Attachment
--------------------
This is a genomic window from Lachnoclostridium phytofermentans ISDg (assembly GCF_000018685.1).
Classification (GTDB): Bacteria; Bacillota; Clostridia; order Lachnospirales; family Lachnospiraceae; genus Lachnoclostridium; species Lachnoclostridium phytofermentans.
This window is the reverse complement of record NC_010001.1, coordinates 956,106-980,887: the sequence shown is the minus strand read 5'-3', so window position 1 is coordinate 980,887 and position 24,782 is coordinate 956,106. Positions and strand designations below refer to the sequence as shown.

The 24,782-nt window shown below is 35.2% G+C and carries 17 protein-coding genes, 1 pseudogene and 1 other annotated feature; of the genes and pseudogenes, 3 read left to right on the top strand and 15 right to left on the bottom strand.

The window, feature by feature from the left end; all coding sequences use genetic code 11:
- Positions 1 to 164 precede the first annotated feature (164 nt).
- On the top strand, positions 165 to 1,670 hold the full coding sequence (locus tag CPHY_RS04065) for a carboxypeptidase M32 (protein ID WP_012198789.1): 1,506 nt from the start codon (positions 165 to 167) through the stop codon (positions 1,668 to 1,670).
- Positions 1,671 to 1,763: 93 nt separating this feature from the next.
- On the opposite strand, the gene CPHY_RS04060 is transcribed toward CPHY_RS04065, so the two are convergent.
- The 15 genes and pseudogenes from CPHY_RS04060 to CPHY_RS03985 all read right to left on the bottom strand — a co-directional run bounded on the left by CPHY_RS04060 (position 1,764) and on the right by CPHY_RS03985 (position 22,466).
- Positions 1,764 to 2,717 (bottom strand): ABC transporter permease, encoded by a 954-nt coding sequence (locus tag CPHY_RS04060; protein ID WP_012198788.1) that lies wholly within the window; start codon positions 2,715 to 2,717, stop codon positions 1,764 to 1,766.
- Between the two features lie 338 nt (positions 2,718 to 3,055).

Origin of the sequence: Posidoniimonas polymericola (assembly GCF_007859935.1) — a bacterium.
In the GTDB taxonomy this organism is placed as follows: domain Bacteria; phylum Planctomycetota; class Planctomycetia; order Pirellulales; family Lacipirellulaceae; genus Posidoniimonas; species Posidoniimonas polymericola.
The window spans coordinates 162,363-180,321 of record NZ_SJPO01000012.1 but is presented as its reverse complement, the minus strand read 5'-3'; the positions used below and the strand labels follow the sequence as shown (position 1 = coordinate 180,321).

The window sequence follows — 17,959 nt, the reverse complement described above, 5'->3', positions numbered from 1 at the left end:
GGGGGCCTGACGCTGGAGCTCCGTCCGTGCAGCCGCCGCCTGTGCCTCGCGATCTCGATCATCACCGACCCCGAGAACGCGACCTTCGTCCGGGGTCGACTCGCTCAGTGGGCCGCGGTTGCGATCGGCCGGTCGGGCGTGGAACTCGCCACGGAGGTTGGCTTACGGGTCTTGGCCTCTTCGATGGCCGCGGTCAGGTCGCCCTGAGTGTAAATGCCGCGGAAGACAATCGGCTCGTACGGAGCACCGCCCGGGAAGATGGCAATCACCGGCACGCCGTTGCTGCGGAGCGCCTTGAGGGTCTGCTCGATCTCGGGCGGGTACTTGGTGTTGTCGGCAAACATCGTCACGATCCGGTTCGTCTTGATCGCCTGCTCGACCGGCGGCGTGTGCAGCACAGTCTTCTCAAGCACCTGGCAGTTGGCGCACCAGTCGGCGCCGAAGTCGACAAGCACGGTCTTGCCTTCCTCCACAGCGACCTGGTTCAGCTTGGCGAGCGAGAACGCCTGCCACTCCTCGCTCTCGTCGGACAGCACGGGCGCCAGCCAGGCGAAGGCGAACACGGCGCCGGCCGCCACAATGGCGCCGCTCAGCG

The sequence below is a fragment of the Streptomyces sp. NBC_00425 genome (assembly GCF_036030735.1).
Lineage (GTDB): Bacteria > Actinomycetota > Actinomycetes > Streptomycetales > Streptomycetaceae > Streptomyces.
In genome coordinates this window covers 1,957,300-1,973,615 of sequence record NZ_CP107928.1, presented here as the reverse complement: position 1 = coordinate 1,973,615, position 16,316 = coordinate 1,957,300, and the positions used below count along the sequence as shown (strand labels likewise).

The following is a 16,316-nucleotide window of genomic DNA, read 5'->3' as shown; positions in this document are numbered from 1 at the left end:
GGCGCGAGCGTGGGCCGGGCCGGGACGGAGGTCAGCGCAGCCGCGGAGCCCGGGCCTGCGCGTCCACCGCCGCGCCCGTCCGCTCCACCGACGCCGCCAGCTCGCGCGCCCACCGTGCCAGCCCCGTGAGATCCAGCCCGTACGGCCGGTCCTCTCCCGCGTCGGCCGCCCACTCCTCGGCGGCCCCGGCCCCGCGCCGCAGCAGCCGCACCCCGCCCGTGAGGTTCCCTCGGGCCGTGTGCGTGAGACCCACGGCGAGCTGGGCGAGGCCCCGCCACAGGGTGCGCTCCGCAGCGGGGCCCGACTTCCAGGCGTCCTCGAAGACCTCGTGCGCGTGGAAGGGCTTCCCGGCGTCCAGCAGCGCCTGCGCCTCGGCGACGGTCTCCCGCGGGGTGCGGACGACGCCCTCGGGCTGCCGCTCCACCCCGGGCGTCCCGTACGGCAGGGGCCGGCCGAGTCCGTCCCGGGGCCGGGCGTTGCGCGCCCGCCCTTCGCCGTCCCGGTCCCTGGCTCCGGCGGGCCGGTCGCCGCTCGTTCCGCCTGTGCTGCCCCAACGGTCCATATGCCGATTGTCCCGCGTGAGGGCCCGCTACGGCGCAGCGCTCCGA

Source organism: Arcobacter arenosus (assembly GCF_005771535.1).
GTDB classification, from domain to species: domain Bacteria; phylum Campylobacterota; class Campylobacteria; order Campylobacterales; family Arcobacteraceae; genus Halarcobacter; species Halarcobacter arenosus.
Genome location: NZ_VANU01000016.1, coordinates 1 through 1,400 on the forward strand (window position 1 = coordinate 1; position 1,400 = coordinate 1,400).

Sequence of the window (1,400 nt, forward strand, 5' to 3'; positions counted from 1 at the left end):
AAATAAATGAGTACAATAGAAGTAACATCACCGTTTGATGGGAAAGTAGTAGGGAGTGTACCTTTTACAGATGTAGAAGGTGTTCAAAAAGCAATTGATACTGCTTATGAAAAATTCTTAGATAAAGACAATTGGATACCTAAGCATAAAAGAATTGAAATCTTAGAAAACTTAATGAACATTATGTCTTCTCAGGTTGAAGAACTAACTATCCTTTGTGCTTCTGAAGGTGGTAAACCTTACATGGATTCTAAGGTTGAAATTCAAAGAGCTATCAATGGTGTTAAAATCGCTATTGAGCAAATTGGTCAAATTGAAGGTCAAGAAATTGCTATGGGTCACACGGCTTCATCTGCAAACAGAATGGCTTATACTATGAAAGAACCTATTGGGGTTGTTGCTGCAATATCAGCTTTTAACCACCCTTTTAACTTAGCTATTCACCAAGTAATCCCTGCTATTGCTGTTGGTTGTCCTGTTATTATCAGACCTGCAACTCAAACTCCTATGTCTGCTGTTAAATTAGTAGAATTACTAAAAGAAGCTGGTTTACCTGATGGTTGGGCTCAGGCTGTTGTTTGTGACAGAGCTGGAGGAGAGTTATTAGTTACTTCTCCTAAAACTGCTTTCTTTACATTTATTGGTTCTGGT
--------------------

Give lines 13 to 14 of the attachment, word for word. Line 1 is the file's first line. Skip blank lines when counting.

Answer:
Origin of the sequence: Posidoniimonas polymericola (assembly GCF_007859935.1) — a bacterium.
In the GTDB taxonomy this organism is placed as follows: domain Bacteria; phylum Planctomycetota; class Planctomycetia; order Pirellulales; family Lacipirellulaceae; genus Posidoniimonas; species Posidoniimonas polymericola.